Why your Small Business Should be Using Them
Your brand is bigger than the products or services you sell. It’s about expectations – all the things that your brand evokes in a customer’s mind.
Those expectations are the result of a customer’s collective experiences with your brand, and can include packaging, emails, invoices and even tweets.
Basically, every little thing that your brand produces and puts out in the world is part of the experience of your brand. Every time you create something that doesn’t perfectly gel with that expectation, you run the risk of going “off brand”.
This creates dissonance in your customer’s mind and dilutes the power of the brand you’ve worked so hard to build.
So, before you send out that receipt hastily worked up in Word or send that newsletter written in plain text format, stop and ask yourself: is this on brand? Is this conveying the image and attributes I want my brand to embody?
Chances are that if it hasn’t been professionally designed as part of a suite of documents, the answer is no. Hold off on that send button for a moment while we look at why branded documents are important – and what should go into designing your own document library.
The devil is in the details: and branded documents are no different
Doing good business is about sweating the small stuff. Paying attention to the big things is important, but it’s the little details that set apart the successes from the rest.
Branding is one of those details. Coherent, consistent branding isn’t just about an aesthetic. It shows that you understand your brand and understand how your customers interact with it. Branding is how you communicate your brand, and branded documents are an opportunity to remind your customers who you are.
Any document that leaves your desk without branding is a missed opportunity. You’re not only forgoing an occasion to reinforce your brand, but you’re reinforcing the idea that you don’t care enough about it to unify your communications under your brand umbrella. Or even worse, you may confuse customers or give them a misleading idea of what your brand stands for. Imagine if your iPhone arrived in a plastic bag with a PostIt note stick on top. You’d definitely be asking questions!
Consistency breeds success: developing a branded document suite
Developing a suite of branded documents is one way to keep your business on brand, reinforcing your brand attributes and cementing customer expectations. Done well, your suite should be consistent, cohesive and on-brand in terms of voice, tone and design.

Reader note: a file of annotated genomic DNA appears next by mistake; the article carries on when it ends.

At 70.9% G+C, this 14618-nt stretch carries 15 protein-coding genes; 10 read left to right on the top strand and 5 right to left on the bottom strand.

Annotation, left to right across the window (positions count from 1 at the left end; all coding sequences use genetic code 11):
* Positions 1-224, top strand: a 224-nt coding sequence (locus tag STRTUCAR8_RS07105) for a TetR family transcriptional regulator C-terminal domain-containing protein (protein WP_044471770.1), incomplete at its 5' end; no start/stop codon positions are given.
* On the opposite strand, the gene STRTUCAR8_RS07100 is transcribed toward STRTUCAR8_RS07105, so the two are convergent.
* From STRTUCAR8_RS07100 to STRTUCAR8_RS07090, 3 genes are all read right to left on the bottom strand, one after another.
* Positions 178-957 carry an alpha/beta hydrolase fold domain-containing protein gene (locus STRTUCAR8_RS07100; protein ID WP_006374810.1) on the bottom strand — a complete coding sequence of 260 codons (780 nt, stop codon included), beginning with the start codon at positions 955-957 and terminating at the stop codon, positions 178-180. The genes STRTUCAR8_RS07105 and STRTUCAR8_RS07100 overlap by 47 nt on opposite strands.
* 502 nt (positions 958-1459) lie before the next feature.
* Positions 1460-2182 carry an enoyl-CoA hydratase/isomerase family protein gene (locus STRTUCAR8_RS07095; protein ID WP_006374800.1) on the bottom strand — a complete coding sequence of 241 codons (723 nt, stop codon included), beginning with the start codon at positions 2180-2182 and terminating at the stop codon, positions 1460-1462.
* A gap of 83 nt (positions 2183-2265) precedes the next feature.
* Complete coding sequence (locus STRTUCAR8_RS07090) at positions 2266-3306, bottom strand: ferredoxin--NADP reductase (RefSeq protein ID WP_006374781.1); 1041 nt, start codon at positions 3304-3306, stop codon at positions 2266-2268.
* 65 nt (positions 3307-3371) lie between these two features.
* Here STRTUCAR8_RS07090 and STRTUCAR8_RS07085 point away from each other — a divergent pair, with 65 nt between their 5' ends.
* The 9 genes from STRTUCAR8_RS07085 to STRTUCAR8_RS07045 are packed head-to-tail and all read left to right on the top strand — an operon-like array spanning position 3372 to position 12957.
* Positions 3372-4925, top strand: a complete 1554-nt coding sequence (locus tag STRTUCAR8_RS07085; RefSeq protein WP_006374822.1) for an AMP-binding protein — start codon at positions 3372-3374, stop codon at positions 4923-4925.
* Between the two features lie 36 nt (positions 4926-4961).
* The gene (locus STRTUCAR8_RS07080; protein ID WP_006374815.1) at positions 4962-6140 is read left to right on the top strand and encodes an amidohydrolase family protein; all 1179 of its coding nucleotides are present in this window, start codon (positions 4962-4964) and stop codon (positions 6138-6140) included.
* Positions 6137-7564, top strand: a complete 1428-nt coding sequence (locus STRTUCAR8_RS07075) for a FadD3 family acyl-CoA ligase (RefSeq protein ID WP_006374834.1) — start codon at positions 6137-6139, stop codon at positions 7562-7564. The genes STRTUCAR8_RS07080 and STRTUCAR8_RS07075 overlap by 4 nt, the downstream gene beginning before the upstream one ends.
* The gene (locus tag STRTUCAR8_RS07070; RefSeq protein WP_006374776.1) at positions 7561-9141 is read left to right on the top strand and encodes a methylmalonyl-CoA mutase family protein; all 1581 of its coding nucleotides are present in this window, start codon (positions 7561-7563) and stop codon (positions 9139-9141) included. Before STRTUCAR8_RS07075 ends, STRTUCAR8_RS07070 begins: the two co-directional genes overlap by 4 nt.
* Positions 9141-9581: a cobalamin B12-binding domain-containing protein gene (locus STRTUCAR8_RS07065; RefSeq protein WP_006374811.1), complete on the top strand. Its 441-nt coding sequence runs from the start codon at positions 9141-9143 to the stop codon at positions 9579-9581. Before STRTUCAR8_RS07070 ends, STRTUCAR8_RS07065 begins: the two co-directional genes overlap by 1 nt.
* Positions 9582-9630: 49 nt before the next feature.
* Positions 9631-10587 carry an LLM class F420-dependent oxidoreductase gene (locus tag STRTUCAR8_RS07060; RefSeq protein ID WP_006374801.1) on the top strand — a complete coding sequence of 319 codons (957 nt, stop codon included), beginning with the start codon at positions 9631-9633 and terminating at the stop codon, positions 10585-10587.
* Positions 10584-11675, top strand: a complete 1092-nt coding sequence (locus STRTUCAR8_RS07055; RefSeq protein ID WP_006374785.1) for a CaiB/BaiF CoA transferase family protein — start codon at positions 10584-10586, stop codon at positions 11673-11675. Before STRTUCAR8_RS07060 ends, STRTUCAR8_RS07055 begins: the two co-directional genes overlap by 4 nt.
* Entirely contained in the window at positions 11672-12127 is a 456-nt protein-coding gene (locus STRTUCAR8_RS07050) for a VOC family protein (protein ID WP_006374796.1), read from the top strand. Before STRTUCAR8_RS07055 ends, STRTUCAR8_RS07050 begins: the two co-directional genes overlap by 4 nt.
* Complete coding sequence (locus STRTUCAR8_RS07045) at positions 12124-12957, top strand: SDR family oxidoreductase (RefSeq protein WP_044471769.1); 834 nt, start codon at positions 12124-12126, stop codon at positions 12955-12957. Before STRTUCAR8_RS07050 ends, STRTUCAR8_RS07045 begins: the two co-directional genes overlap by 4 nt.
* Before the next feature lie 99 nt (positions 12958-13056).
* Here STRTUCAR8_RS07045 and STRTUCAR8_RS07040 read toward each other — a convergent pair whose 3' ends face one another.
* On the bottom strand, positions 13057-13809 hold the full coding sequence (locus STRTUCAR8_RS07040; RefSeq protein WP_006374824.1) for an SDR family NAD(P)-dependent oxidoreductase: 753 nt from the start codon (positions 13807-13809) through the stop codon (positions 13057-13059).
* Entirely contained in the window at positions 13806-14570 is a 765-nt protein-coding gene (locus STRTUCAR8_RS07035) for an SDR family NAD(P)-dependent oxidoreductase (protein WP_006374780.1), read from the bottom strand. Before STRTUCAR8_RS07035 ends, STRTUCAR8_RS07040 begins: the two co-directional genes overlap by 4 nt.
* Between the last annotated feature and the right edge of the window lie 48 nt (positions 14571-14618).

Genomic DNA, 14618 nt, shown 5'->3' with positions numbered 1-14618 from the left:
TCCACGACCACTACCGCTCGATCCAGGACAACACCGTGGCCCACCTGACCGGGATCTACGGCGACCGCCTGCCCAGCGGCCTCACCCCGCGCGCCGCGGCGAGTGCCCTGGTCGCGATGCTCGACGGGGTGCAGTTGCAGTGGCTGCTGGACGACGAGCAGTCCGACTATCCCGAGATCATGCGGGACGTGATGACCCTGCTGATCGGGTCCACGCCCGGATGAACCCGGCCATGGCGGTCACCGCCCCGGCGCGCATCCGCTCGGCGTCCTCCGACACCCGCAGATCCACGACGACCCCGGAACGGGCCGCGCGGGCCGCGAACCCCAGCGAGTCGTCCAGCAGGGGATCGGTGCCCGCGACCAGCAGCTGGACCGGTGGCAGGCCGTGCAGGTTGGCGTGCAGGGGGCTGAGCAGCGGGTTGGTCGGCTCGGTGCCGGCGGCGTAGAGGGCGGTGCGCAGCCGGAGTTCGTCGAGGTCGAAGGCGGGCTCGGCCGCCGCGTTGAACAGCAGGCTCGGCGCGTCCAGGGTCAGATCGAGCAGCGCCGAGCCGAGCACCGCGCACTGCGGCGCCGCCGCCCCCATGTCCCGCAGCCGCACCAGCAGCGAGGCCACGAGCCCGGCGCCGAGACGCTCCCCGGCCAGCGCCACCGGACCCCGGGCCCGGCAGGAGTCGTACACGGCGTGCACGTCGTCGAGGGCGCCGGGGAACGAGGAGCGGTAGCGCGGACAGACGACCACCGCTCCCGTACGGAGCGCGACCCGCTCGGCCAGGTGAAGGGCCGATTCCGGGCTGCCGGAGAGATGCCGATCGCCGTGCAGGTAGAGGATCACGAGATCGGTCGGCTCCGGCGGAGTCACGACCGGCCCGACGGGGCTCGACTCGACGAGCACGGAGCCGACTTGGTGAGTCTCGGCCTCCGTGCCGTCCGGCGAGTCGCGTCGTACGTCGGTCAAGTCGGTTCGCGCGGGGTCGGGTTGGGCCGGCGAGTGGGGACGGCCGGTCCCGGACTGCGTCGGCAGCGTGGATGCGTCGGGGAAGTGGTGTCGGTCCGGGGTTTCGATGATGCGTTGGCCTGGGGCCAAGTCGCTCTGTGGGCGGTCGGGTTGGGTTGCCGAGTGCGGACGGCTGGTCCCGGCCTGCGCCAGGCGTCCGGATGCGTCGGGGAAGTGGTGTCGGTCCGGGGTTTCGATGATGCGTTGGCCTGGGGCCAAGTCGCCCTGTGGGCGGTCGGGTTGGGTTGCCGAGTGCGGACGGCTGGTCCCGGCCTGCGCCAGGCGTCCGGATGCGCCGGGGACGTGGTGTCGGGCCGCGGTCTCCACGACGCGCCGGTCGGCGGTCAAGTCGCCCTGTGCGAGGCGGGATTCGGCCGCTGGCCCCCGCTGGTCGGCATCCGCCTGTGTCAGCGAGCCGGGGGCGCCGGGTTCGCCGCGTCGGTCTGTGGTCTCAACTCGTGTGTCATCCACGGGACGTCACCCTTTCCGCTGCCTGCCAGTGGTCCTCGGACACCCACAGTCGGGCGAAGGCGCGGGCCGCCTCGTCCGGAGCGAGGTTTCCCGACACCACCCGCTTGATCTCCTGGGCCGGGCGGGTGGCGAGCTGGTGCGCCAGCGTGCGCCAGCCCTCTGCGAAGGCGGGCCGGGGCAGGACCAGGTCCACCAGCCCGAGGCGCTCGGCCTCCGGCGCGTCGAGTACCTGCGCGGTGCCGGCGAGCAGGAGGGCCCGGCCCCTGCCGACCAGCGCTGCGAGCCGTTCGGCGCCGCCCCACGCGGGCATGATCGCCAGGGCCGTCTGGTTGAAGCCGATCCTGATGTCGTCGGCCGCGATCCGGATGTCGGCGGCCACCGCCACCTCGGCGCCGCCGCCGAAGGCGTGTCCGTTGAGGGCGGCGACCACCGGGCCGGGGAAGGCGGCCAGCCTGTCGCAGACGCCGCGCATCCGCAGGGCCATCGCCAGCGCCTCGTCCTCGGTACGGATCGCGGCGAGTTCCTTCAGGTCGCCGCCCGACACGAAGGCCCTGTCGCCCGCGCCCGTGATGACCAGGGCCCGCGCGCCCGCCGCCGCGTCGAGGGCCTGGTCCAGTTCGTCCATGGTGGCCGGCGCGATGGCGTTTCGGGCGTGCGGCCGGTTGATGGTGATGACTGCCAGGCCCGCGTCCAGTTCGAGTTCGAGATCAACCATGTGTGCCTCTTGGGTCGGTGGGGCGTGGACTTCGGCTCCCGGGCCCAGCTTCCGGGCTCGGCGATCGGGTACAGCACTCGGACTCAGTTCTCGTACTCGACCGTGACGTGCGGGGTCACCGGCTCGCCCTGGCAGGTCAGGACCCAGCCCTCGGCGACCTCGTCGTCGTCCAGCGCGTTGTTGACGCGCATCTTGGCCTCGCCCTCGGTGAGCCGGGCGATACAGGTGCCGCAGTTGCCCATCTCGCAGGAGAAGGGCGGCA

So what elements should be considered when developing your branded document suite?
Logos and wordmarks. Your logo or wordmark shows at a glance who you are. It’s a powerful piece of communication, so and should be consistently applied across all documents. This includes where it’s placed, how large it is, the white space around it and any acceptable permutations.
Fonts and typography. The typefaces you use are important to legibility. You’ll need a hierarchy of typefaces used for headings, subheadings and body text. There should be contrast yet unity between them, and they should be easy to read. Keep these fonts consistent across all of your branding.
Colors and accents. Your color palette will instantly evoke your brand. Think IKEA’s blue and yellow, for example. Pick a handful of complementary colors and incorporate these into your branding. Ensure that they work together and allow for readability when combined with text.
Imagery and photography. If you use photography, keep it consistent. Create guidelines about the type of images you want to use, their color treatments and whether they’ll be overlaid with text or other graphics.
Voice and tone. Looks are important, but so is what you have to say. Your brand should have a consistent tone of voice that communicates your values – and speaks to customers in the way that they expect. Figure out how you’ll communicate, including any key terms you want to use or avoid.
Getting the word out: what needs to be branded?
Everything associated with your brand is part of your brand, so you should treat it that way. Business cards are an introduction that set client or customer expectations. Emails and newsletters are brand communications that speak to a captive audience. Even documents like HR handbooks and sick leave templates should be branded – they speak to your internal customers, after all.
At a very minimum your company should have branded templates for newsletters, letters, emails, invoices and business cards. Ideally, you’ll expand your suite to include HR documentation, receipts, packaging, PowerPoint slides and social media collateral.
Most important of all, though, is using your new branded suite. You’ve gone to the effort of developing a suite of branded collateral that paints your brand exactly how you want to be perceived. So roll it out and start using it, ensuring that no “on-the-fly” changes are made as you go. You’ll only be cheating yourself – and the brand equity you’ve worked so hard to build.
Need someone to help develop your branded collateral? We’re experts in branding and documentation development. Get in touch to see how your brand can go from strength to strength with our branded document services. Document services start at $49 (including two round of revision) and have a quick turn around.
Let our team handle all the back office details while you work on the front end of your business.
Send us an email or come and visit our beautiful offices, your future office.
735 Plaza Blvd., Suite 210
Coppell, TX 75019